NANOWRIMO SURVIVAL GUIDE: Assemble an emergency kit

While I hope that no wrimo will ever suffer a melt-down mid-month, it’s best to be prepared! Therefore, spend some time this week assembling a writerly emergency kit.

I personally haven’t done this, but one idea is to find a box—nothing too big; something like a shoebox will do—and fill it with things that are comforting and inspiring. Maybe a copy of your favorite book? Or a few bars of your favorite chocolate? You can also try copying down some of your favorite inspirational quotes onto a sheet of paper or a small notebook, and keeping that in there. And why not, throw in a shock blanket, some stress balls, and maybe a live puppy or two. You might be in need of some snuggles and a few wet kisses.

You can also try compiling something more virtual. Maybe start a Pinterest board! Or a Tumblr. Upload images that remind you of your characters and locales. Reblog sage advice from seasoned writers that you admire. Or write some reminders to yourself! I did that a few years back, and would look over it whenever I felt I needed a perspective correction or something to knock me out of self-pity. I found it very effective.

Have fun with your kit! Don’t feel the need to be limited by what I’ve just suggested. Use it rather as a springboard. After all, you know what you’ll need in the kit better than anyone else.

Readers — What’s going into your kit? This is what’s going into mine. (And yup, I’m gonna be compiling a physical kit this year!)

  • Signed copy of Gene Luen Yang’s Boxers & Saints. And maybe American Born Chinese as well, for good measure.
  • Several bars of Madécasse chocolate. And maybe some Sharffen Berger too.
  • Print-out of my above-mentioned reminder-to-self.
  • Print-out of my favorite writing-related quotes.
  • My tartan wool blanket—if I’m not already wrapped in it come November.
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12 thoughts on “NANOWRIMO SURVIVAL GUIDE: Assemble an emergency kit”

  1. Hi, Jennifer…

    An emergency kit for survival during NaNoWriMo…

    …what a good idea!

    May I offer a suggestion about something to include?

    …a kitchen timer!

    A knowledge worker named Francesco Cirillo figured out
    that the brain works much better if you give it
    a 5-minute break every 25 minutes…

    …and it’s true!

    I first tried his system about a year ago and found
    that I got lots more (and better!) work done,
    so now I use it all the time…

    …another benefit:

    Once you’re skilled at making his system work for you,
    you’ll find you’ve also developed an uncanny ability
    to estimate how much time any project will take…

    …and you’ll have complete confidence in your ability
    to complete it right on schedule!

    You can read more about it at PomodoroTechnique.com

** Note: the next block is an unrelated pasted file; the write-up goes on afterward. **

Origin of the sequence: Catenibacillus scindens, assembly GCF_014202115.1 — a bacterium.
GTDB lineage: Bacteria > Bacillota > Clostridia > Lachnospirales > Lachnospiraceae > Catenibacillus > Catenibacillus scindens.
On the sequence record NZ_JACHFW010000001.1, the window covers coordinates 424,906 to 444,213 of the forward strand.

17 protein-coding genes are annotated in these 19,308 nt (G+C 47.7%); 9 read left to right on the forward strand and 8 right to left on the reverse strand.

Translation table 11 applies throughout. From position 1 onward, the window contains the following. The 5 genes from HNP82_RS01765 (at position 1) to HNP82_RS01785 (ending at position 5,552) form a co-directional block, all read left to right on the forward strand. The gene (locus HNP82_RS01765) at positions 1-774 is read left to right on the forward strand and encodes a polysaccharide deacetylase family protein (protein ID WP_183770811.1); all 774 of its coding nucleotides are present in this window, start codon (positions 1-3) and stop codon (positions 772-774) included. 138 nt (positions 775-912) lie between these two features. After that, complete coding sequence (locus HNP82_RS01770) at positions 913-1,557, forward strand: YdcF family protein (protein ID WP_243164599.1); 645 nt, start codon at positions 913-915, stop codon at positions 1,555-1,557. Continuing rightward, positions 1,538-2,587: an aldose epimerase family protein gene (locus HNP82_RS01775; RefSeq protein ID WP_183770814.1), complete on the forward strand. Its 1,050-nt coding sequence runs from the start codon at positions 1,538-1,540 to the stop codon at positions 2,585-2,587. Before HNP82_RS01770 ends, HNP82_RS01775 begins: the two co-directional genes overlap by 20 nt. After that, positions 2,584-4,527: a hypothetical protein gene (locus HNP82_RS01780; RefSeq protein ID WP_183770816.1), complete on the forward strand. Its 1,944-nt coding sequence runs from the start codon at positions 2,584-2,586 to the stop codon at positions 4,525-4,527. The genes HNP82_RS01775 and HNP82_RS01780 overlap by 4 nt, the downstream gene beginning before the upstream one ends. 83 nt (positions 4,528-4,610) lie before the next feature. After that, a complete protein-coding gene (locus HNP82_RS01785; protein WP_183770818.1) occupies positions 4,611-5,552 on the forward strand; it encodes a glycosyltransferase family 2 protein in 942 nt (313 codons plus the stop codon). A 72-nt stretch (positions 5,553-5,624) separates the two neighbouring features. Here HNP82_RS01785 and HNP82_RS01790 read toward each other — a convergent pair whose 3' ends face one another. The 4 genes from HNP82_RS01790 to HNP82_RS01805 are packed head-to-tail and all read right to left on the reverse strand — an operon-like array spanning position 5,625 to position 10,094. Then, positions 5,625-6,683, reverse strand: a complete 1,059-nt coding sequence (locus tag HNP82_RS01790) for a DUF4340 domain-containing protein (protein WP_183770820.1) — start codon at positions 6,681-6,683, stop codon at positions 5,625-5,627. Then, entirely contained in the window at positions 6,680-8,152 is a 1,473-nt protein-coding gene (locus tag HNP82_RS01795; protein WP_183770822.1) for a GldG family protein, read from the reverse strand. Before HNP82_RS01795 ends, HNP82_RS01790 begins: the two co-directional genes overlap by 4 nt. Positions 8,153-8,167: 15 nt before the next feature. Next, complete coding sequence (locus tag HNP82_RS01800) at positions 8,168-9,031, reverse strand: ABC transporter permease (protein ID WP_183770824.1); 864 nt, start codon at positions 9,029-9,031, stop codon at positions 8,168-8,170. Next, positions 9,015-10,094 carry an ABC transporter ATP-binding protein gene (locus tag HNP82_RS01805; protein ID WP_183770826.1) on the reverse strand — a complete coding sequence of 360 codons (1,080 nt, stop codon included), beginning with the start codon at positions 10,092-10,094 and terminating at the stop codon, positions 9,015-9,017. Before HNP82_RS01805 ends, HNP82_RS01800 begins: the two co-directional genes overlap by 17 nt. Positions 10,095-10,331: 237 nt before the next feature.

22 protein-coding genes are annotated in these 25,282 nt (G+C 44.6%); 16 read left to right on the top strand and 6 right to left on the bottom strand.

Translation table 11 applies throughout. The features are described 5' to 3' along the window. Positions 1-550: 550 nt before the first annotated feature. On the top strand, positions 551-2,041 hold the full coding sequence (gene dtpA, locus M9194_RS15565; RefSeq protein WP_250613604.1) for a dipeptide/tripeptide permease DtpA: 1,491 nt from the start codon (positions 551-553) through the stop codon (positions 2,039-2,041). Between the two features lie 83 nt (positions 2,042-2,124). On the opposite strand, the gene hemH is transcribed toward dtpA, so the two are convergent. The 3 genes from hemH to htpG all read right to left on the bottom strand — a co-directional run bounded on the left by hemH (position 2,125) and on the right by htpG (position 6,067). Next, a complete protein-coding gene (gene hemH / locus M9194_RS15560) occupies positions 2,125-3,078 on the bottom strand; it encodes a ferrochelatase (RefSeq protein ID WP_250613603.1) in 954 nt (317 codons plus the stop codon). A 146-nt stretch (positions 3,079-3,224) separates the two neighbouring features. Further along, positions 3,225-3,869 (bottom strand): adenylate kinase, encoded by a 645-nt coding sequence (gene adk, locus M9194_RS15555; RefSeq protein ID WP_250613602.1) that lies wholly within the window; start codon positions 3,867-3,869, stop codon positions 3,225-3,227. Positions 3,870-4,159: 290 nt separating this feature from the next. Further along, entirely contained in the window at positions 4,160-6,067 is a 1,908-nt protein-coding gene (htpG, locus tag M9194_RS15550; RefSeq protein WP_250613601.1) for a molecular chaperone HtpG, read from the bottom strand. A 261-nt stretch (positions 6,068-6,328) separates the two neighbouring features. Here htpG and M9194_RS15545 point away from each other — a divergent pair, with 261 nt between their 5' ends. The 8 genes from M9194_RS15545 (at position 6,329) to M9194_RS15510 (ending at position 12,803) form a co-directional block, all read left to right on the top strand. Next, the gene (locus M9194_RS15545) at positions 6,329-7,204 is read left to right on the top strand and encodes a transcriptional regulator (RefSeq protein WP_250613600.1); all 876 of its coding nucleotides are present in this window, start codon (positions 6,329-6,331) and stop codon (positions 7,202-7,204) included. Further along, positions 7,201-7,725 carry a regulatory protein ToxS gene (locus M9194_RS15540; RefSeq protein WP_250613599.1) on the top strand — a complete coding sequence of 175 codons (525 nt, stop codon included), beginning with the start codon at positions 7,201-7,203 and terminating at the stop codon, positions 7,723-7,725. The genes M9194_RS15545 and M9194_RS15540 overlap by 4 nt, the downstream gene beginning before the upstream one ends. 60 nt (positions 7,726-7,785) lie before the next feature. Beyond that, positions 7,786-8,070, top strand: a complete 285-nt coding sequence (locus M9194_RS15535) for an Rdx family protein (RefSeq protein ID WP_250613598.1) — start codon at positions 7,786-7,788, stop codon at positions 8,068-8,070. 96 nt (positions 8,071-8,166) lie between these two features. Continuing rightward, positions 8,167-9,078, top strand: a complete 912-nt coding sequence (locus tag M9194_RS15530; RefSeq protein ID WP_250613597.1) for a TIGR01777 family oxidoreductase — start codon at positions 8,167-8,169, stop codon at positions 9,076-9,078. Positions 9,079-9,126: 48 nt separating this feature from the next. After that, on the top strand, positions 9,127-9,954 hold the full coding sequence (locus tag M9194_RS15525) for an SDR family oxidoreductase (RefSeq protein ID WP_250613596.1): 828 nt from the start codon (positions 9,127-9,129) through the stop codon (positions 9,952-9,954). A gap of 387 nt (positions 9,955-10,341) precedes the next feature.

It’s helped me a whole lot…

    Maybe it will help you some, too…

    warmest regards…

    Elizabeth

    P.S.

    Another thing that helps me a lot
    is a big “thermometer” on the wall…

    I make them out of white shelf paper
    and colored marking pens…

    And my favorite thing to do is “color in”
    the number of words I got done today!

    :-)

    .

    1. Thanks for the suggestion, Elizabeth! I’ve heard of the timer technique before, and am curious to try it out this year. Also, I like your “themometer” idea. It’s a nice way to visually remind yourself of how much you’ve accomplished.

  2. I set up an inspiration display board my first year with pictures of my locations, buildings, and even a floorplan of one residence, lots of inspirational writerly quotes, a word count thermometer, and lots of NaNo graphics. The pictures really helped when I was bogged down.

  3. I’ve already started printing out pictures that remind me of certain characters/locations in my novel. Sort of a twist on the thermometer, I think I am going to do a paper ring and hang it around my office as I work – 1 ring for every thousand words. I’m definitely putting a bottle of champagne in the bottom of my box! Depending on how successful I am, It’ll be time to party or cry sadly to myself in the bathtub once the month is over.

    1. Haha, champagne bottle! Nice. :p The way I see it, attempting Nanowrimo is something to celebrate regardless of whether you hit the 50,000 word mark or not. You’re writing and creating original work, and that’s what really matters. :) Best of luck, all the same!

      1. Thanks! You as well :-) I’ve been enjoying your survival guide posts by the way. They’ve been helping me get psyched up!

        1. Thank you for the kind words! I’m happy that you’re enjoying these posts. I didn’t think anyone would pay attention to them, haha.

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